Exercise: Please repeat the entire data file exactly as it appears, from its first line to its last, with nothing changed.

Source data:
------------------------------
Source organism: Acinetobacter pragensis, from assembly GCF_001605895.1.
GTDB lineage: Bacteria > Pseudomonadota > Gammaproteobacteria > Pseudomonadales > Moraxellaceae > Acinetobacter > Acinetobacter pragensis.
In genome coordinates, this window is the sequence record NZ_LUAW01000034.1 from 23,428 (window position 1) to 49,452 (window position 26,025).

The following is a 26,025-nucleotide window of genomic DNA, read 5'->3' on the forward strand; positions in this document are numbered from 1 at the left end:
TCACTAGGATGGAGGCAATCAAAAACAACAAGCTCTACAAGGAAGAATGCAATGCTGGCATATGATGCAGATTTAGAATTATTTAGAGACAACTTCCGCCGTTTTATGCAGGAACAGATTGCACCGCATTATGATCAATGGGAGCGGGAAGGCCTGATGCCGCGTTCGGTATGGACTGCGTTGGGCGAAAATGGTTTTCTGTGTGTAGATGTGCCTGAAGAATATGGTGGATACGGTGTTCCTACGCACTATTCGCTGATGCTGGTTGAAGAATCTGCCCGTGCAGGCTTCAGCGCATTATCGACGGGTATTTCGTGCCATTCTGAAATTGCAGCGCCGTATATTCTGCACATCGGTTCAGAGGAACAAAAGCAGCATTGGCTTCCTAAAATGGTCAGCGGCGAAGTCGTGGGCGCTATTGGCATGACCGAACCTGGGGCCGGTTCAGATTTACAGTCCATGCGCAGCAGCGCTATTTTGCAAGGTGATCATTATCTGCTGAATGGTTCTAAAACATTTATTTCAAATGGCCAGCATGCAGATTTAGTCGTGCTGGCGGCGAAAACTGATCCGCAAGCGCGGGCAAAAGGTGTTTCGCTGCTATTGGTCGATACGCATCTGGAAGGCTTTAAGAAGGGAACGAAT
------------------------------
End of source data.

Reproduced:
Source organism: Acinetobacter pragensis, from assembly GCF_001605895.1.
GTDB lineage: Bacteria > Pseudomonadota > Gammaproteobacteria > Pseudomonadales > Moraxellaceae > Acinetobacter > Acinetobacter pragensis.
In genome coordinates, this window is the sequence record NZ_LUAW01000034.1 from 23,428 (window position 1) to 49,452 (window position 26,025).

The following is a 26,025-nucleotide window of genomic DNA, read 5'->3' on the forward strand; positions in this document are numbered from 1 at the left end:
TCACTAGGATGGAGGCAATCAAAAACAACAAGCTCTACAAGGAAGAATGCAATGCTGGCATATGATGCAGATTTAGAATTATTTAGAGACAACTTCCGCCGTTTTATGCAGGAACAGATTGCACCGCATTATGATCAATGGGAGCGGGAAGGCCTGATGCCGCGTTCGGTATGGACTGCGTTGGGCGAAAATGGTTTTCTGTGTGTAGATGTGCCTGAAGAATATGGTGGATACGGTGTTCCTACGCACTATTCGCTGATGCTGGTTGAAGAATCTGCCCGTGCAGGCTTCAGCGCATTATCGACGGGTATTTCGTGCCATTCTGAAATTGCAGCGCCGTATATTCTGCACATCGGTTCAGAGGAACAAAAGCAGCATTGGCTTCCTAAAATGGTCAGCGGCGAAGTCGTGGGCGCTATTGGCATGACCGAACCTGGGGCCGGTTCAGATTTACAGTCCATGCGCAGCAGCGCTATTTTGCAAGGTGATCATTATCTGCTGAATGGTTCTAAAACATTTATTTCAAATGGCCAGCATGCAGATTTAGTCGTGCTGGCGGCGAAAACTGATCCGCAAGCGCGGGCAAAAGGTGTTTCGCTGCTATTGGTCGATACGCATCTGGAAGGCTTTAAGAAGGGAACGAAT